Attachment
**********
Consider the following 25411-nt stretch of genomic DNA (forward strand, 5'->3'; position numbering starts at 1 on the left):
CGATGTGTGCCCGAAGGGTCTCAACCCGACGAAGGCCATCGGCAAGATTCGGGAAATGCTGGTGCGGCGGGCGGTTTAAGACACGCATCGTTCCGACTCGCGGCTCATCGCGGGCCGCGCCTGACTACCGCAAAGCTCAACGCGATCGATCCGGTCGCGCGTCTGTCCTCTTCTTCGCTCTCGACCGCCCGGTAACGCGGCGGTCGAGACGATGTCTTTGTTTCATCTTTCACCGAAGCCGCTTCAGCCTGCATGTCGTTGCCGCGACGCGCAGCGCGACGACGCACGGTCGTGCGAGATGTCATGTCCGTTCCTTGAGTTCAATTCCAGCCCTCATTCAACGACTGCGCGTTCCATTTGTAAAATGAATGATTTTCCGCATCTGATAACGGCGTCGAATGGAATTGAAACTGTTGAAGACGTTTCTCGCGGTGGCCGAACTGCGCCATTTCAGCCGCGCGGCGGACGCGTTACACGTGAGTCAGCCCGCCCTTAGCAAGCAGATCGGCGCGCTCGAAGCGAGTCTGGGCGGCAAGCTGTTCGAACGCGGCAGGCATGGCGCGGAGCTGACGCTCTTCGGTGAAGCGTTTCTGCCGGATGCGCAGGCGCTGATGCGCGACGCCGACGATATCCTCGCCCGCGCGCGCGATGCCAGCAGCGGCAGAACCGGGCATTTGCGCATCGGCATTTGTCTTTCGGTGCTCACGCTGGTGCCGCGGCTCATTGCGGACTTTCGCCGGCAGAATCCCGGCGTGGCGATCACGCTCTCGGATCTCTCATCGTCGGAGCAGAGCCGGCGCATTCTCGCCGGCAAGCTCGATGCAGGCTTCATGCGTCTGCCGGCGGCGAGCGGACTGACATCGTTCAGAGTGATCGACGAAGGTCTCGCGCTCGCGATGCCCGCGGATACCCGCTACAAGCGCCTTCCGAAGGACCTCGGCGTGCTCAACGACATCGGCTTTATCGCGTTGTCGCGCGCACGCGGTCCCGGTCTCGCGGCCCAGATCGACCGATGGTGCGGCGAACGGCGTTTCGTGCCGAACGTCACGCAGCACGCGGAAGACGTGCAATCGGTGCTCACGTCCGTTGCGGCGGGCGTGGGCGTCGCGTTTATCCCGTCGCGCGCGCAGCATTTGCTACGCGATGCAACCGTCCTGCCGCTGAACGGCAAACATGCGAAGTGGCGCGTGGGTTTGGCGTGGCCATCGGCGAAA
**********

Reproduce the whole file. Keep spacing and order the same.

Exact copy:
Consider the following 25411-nt stretch of genomic DNA (forward strand, 5'->3'; position numbering starts at 1 on the left):
CGATGTGTGCCCGAAGGGTCTCAACCCGACGAAGGCCATCGGCAAGATTCGGGAAATGCTGGTGCGGCGGGCGGTTTAAGACACGCATCGTTCCGACTCGCGGCTCATCGCGGGCCGCGCCTGACTACCGCAAAGCTCAACGCGATCGATCCGGTCGCGCGTCTGTCCTCTTCTTCGCTCTCGACCGCCCGGTAACGCGGCGGTCGAGACGATGTCTTTGTTTCATCTTTCACCGAAGCCGCTTCAGCCTGCATGTCGTTGCCGCGACGCGCAGCGCGACGACGCACGGTCGTGCGAGATGTCATGTCCGTTCCTTGAGTTCAATTCCAGCCCTCATTCAACGACTGCGCGTTCCATTTGTAAAATGAATGATTTTCCGCATCTGATAACGGCGTCGAATGGAATTGAAACTGTTGAAGACGTTTCTCGCGGTGGCCGAACTGCGCCATTTCAGCCGCGCGGCGGACGCGTTACACGTGAGTCAGCCCGCCCTTAGCAAGCAGATCGGCGCGCTCGAAGCGAGTCTGGGCGGCAAGCTGTTCGAACGCGGCAGGCATGGCGCGGAGCTGACGCTCTTCGGTGAAGCGTTTCTGCCGGATGCGCAGGCGCTGATGCGCGACGCCGACGATATCCTCGCCCGCGCGCGCGATGCCAGCAGCGGCAGAACCGGGCATTTGCGCATCGGCATTTGTCTTTCGGTGCTCACGCTGGTGCCGCGGCTCATTGCGGACTTTCGCCGGCAGAATCCCGGCGTGGCGATCACGCTCTCGGATCTCTCATCGTCGGAGCAGAGCCGGCGCATTCTCGCCGGCAAGCTCGATGCAGGCTTCATGCGTCTGCCGGCGGCGAGCGGACTGACATCGTTCAGAGTGATCGACGAAGGTCTCGCGCTCGCGATGCCCGCGGATACCCGCTACAAGCGCCTTCCGAAGGACCTCGGCGTGCTCAACGACATCGGCTTTATCGCGTTGTCGCGCGCACGCGGTCCCGGTCTCGCGGCCCAGATCGACCGATGGTGCGGCGAACGGCGTTTCGTGCCGAACGTCACGCAGCACGCGGAAGACGTGCAATCGGTGCTCACGTCCGTTGCGGCGGGCGTGGGCGTCGCGTTTATCCCGTCGCGCGCGCAGCATTTGCTACGCGATGCAACCGTCCTGCCGCTGAACGGCAAACATGCGAAGTGGCGCGTGGGTTTGGCGTGGCCATCGGCGAAA